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Small churches making big impacts

Churches in America are declining in size, a reality that many  have been seeing over the past 20 years. Churches that once held hundreds of congregants each week now hold a fraction of that amount of people.

Megan Fowler of Christianity Today writes that a Hartford Institute for Religion Research has found that small churches — defined as of 100 or fewer in attendance — make up 70 percent of the congregations in the U.S. Fowler continues:


But the growing number of small congregations present their own challenges. Hearing from leaders in more than 15,000 US houses of worship, the Faith Communities Today (FACT) 2020 survey found that the most pressing issues churches face today vary by their size.


“Each size has its own gifts to give the community and also Christianity in general,” said Institute director Scott Thumma.


The average crowd at church on a Sunday morning is half what it was 20 years ago. In 2000, the median worship attendance at US congregations was 137; now it’s down to 65. As church attendance shrinks, small congregations make up a growing portion of the US religious landscape. In 2000, 45 percent of churches had fewer than 100 in weekly attendance. That has climbed to 65 percent.


Churches with fewer than 100 in attendance often face existential challenges. They are more likely to have part-time, unpaid, or bivocational pastors and spend the largest percentage of their budget on their facilities. Among churches with less than 50 in attendance on a Sunday morning, 65 percent have declined by 5 percent of attendees or more in the past two decades.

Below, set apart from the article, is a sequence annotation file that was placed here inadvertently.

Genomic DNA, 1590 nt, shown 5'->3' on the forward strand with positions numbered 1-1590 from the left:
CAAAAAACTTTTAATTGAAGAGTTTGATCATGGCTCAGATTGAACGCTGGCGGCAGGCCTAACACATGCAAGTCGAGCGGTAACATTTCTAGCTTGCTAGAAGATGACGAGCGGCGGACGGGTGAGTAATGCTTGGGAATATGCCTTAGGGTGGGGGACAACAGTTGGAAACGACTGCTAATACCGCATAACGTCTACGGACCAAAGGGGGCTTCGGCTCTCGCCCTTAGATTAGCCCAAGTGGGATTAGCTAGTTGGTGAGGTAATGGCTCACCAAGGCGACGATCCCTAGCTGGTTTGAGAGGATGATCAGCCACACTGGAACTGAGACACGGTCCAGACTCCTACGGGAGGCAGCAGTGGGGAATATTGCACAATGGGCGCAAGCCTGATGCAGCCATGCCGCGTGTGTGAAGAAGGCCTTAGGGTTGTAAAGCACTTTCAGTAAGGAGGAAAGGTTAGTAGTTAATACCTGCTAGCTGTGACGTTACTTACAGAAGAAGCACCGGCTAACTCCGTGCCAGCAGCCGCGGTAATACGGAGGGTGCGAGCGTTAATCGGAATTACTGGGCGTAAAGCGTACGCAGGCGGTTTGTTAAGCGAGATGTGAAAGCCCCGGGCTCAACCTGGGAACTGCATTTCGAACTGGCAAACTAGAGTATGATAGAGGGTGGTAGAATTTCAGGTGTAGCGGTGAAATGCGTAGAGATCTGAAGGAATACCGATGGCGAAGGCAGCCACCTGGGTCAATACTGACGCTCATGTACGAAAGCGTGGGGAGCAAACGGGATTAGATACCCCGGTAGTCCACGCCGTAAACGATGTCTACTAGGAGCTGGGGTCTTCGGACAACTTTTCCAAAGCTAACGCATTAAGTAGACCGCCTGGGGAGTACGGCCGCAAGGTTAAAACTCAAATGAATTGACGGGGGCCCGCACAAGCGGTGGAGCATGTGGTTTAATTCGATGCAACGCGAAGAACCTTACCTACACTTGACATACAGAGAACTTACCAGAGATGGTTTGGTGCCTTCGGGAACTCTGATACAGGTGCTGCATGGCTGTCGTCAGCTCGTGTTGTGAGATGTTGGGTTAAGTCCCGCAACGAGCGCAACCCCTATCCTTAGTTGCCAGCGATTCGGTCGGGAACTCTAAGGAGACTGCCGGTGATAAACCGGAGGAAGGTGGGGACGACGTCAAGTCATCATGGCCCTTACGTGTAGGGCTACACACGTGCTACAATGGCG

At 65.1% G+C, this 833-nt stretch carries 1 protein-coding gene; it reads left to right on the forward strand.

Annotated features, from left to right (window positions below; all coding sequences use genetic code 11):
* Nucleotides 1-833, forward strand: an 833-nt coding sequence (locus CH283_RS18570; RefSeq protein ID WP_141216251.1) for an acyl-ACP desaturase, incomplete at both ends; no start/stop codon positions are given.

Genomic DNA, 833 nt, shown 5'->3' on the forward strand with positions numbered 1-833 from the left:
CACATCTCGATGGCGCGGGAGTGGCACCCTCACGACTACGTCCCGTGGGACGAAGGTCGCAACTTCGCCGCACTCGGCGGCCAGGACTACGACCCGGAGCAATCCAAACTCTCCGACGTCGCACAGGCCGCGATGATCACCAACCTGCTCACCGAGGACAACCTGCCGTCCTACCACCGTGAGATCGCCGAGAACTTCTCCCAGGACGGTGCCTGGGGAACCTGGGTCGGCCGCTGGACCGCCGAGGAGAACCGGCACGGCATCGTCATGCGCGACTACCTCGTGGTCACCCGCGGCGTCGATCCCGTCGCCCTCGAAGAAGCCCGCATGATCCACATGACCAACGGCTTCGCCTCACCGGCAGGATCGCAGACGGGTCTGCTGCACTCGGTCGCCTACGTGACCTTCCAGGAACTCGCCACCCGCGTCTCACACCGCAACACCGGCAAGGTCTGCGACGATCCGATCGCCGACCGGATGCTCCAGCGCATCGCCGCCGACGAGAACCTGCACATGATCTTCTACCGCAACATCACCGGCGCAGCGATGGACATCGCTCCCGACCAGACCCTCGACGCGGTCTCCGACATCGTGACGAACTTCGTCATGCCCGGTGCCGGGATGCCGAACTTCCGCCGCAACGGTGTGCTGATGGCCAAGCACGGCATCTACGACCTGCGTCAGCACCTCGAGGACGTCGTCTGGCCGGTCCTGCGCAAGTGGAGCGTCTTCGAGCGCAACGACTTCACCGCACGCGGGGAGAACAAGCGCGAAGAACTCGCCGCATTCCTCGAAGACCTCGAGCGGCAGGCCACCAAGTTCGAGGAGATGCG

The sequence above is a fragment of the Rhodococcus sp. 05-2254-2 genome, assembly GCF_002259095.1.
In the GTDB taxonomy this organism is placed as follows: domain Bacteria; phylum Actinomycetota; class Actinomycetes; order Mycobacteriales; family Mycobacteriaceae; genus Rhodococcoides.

In the midst of this decline in size though, small congregations have also been showing their incredible ability to be faithful, generous and active in ways that large churches sometimes do not.

Fowler continues:

Yet small congregations are surprisingly faithful. The FACT survey found small congregations have the highest percentage of members in church each Sunday. They give the highest amount per capita to the church and are more likely to volunteer.


And since small churches often have part-time or unpaid clergy, they also spend less on staffing, which frees up their budget for missions and local ministry.

While all churches continue to change as the United States transitions out of the heat of the COVID-19 pandemic, the diverse advantages of all shapes and sizes of emerging churches are becoming evident.

Read the full article here.

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